Dancer Overcomes Performing Arts Barriers

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Dancer Overcomes Performing Arts Barriers

He Guiping rehearsing for the City Dance Fall Workshop.

He Guiping rehearsing for the City Dance Fall Workshop.

Photo by: Daisy Rodriguez

He Guiping rehearsing for the City Dance Fall Workshop.

Photo by: Daisy Rodriguez

Photo by: Daisy Rodriguez

He Guiping rehearsing for the City Dance Fall Workshop.

Deaf student inspires at Fresno City College

Dance is an art form that requires physical ability, practice, commitment and ability to connect to the music.

One Fresno City College student does all of that, despite having a large and unique challenge that most people think is insurmountable.

He Guiping, who is deaf, is a dance major and an international ballet dancer. The China native is an FCC freshman who “would really like to be a dance instructor.” Guiping said, “I decided [FCC] would be a good fit for me.”

He was 10 years old when he first became interested in dance. “I started competing at 15…then I started dancing internationally at 17,” he said. “I’ve performed in over 40 countries all over the world,” but America is his favorite.

“Dancing offers a very intriguing life, I believe,” Guiping said. Although dancers face many challenges, Guiping’s biggest challenge is, of course, not being able to hear the music. “But I’m able to work with the instructor and choreographer to feel the music.”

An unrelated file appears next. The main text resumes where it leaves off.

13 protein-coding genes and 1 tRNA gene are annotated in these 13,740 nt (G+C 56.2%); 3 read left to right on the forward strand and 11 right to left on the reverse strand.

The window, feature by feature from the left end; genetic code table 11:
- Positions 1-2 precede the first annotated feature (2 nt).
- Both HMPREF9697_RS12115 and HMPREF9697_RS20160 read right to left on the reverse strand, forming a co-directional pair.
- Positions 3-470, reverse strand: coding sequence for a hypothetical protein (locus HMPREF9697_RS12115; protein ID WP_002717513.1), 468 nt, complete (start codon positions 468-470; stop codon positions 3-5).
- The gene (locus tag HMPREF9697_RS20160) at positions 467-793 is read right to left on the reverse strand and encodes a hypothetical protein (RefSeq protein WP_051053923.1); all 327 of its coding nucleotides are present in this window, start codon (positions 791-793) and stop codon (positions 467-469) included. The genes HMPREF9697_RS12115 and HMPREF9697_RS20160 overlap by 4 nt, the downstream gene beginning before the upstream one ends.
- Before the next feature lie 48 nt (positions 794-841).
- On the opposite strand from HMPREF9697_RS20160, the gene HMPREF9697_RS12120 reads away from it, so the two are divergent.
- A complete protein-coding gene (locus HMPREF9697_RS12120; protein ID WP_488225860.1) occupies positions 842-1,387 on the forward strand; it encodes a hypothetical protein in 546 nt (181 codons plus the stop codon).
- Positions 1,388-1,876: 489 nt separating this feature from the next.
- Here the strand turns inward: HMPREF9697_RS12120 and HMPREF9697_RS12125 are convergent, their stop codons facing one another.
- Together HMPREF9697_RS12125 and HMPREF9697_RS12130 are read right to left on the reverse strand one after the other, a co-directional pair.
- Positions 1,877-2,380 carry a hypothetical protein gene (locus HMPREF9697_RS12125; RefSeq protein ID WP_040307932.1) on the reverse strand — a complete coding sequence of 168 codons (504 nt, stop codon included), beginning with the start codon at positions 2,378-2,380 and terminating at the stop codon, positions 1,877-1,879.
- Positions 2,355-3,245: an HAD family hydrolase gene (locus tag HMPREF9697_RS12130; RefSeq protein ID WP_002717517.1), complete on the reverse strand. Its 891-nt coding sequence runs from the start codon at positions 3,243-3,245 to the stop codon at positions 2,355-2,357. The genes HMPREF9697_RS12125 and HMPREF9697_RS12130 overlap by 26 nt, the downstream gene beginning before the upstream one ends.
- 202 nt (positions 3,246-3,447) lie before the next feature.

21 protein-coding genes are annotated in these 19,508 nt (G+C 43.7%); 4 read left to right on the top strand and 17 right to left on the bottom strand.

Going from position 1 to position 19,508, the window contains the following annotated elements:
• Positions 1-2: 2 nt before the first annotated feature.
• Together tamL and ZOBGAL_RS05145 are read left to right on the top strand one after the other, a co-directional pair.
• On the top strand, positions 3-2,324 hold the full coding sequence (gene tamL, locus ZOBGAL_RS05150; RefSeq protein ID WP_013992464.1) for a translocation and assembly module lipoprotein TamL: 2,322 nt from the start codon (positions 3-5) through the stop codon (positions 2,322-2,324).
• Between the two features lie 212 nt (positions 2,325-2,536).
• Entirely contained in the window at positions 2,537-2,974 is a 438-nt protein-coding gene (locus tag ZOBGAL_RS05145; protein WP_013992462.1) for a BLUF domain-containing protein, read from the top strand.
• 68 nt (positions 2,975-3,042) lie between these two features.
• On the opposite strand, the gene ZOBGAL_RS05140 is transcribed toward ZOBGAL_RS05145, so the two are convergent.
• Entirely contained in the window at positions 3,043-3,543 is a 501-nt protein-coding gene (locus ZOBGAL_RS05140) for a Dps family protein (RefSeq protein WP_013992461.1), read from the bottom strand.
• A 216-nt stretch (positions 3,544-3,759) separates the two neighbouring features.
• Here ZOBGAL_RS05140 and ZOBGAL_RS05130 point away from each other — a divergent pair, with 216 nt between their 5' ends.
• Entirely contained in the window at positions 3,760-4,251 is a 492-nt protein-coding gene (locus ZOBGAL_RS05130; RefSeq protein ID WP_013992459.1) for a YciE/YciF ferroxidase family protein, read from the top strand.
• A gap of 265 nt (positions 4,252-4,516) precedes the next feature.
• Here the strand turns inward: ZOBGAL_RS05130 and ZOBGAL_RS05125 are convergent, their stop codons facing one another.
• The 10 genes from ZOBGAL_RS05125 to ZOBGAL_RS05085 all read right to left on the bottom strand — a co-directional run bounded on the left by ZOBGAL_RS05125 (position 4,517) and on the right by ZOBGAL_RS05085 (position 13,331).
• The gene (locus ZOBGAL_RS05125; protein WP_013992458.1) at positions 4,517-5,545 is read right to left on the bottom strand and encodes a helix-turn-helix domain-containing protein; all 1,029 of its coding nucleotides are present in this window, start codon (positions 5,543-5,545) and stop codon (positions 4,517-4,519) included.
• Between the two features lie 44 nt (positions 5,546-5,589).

Fine Performing and Communication Arts Instructor Jimmy Hao, also choreographer of City Dance, says, “This is our first time working with a deaf student who has the incredible ability to perform on stage.”

Guiping will be performing in the upcoming City Dance Fall Workshop on Nov. 20.

Although Hao and Guiping are both from China, and the same town and can communicate via written word in their native language, the instructor said he faces challenges teaching Guiping.  How could he [Hao] “create a solo for him [Guiping] without words to tell him how to go through it?” Outside of dance, Guiping mainly works through the FCC Sign Language Interpreter Coordinator, Christine Gough.

Hao said that working with Guiping is like “conducting an orchestra.” Guiping keeps track of his dancing via the gestures made by Hao who “conducts” on the stage during his performances.  

Hao said he believes that Guiping’s story will “inspire many students, particularly deaf students on campus, in whatever they dream, and whatever they want to pursue.”

Guiping says that if deaf students want to dance or act, “They should persevere, and if they’re interested, then they should join.”

“Deaf people can perform,” Guiping said. “People [often] see deaf people and think that they can’t, but we really can.”

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